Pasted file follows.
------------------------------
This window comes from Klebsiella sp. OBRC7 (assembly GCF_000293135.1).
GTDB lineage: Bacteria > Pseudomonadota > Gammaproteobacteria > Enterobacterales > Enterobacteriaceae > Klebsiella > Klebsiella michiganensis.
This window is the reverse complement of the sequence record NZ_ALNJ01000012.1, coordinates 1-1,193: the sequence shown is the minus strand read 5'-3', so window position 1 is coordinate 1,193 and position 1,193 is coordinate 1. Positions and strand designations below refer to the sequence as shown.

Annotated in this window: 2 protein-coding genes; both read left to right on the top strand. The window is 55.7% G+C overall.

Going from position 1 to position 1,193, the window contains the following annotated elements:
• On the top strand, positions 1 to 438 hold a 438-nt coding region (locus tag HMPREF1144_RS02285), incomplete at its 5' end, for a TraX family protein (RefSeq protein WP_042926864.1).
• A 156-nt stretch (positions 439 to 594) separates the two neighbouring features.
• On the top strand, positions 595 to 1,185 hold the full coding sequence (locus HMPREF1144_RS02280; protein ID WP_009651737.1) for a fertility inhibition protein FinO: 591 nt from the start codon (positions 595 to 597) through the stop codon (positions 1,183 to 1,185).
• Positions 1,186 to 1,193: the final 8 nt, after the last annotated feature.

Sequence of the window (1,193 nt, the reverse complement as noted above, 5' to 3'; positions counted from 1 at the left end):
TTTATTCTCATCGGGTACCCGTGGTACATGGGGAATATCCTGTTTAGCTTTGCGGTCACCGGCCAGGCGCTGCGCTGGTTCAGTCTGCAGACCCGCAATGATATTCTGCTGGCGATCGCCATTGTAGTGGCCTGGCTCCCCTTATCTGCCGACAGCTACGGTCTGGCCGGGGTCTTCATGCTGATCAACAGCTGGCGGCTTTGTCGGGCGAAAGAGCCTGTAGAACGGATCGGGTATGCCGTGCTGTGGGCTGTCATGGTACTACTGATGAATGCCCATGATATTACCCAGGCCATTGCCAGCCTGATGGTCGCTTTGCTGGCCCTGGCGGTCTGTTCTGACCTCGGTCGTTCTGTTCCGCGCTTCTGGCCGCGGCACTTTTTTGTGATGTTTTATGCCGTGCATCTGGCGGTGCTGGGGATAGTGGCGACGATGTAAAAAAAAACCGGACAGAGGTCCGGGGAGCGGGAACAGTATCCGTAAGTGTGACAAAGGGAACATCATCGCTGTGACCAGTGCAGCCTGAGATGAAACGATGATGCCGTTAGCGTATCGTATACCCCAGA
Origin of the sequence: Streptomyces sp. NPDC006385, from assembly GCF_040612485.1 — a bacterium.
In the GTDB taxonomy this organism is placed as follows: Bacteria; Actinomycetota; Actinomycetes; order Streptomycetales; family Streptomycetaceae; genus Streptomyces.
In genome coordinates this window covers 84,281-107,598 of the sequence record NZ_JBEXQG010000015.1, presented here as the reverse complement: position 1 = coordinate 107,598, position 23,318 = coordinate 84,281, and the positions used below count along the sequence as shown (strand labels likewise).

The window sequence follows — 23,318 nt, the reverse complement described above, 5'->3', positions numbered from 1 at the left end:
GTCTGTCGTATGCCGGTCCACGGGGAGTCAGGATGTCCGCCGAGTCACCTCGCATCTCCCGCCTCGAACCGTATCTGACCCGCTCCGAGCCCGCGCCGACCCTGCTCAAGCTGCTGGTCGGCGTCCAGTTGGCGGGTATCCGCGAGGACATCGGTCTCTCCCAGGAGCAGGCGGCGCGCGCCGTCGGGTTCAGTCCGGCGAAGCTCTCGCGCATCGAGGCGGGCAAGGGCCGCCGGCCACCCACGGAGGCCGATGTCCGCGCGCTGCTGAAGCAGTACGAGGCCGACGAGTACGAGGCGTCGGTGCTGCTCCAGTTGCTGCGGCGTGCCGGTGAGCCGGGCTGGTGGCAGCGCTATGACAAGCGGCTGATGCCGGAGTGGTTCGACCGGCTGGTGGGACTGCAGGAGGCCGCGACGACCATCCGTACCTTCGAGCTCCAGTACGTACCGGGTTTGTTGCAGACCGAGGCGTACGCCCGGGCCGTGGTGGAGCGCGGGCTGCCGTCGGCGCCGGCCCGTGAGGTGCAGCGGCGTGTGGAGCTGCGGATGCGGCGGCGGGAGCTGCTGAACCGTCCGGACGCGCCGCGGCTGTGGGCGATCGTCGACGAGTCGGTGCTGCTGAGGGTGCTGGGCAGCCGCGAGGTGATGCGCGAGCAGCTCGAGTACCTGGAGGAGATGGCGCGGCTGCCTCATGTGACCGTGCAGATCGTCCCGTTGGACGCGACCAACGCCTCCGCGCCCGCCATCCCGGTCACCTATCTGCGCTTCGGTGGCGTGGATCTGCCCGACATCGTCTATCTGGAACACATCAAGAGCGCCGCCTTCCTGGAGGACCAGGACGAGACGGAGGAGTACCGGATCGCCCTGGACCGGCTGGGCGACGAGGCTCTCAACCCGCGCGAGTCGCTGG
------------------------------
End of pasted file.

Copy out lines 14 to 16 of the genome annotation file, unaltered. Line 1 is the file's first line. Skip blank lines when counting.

In genome coordinates this window covers 84,281-107,598 of the sequence record NZ_JBEXQG010000015.1, presented here as the reverse complement: position 1 = coordinate 107,598, position 23,318 = coordinate 84,281, and the positions used below count along the sequence as shown (strand labels likewise).

The window sequence follows — 23,318 nt, the reverse complement described above, 5'->3', positions numbered from 1 at the left end:
GTCTGTCGTATGCCGGTCCACGGGGAGTCAGGATGTCCGCCGAGTCACCTCGCATCTCCCGCCTCGAACCGTATCTGACCCGCTCCGAGCCCGCGCCGACCCTGCTCAAGCTGCTGGTCGGCGTCCAGTTGGCGGGTATCCGCGAGGACATCGGTCTCTCCCAGGAGCAGGCGGCGCGCGCCGTCGGGTTCAGTCCGGCGAAGCTCTCGCGCATCGAGGCGGGCAAGGGCCGCCGGCCACCCACGGAGGCCGATGTCCGCGCGCTGCTGAAGCAGTACGAGGCCGACGAGTACGAGGCGTCGGTGCTGCTCCAGTTGCTGCGGCGTGCCGGTGAGCCGGGCTGGTGGCAGCGCTATGACAAGCGGCTGATGCCGGAGTGGTTCGACCGGCTGGTGGGACTGCAGGAGGCCGCGACGACCATCCGTACCTTCGAGCTCCAGTACGTACCGGGTTTGTTGCAGACCGAGGCGTACGCCCGGGCCGTGGTGGAGCGCGGGCTGCCGTCGGCGCCGGCCCGTGAGGTGCAGCGGCGTGTGGAGCTGCGGATGCGGCGGCGGGAGCTGCTGAACCGTCCGGACGCGCCGCGGCTGTGGGCGATCGTCGACGAGTCGGTGCTGCTGAGGGTGCTGGGCAGCCGCGAGGTGATGCGCGAGCAGCTCGAGTACCTGGAGGAGATGGCGCGGCTGCCTCATGTGACCGTGCAGATCGTCCCGTTGGACGCGACCAACGCCTCCGCGCCCGCCATCCCGGTCACCTATCTGCGCTTCGGTGGCGTGGATCTGCCCGACATCGTCTATCTGGAACACATCAAGAGCGCCGCCTTCCTGGAGGACCAGGACGAGACGGAGGAGTACCGGATCGCCCTGGACCGGCTGGGCGACGAGGCTCTCAACCCGCGCGAGTCGCTGG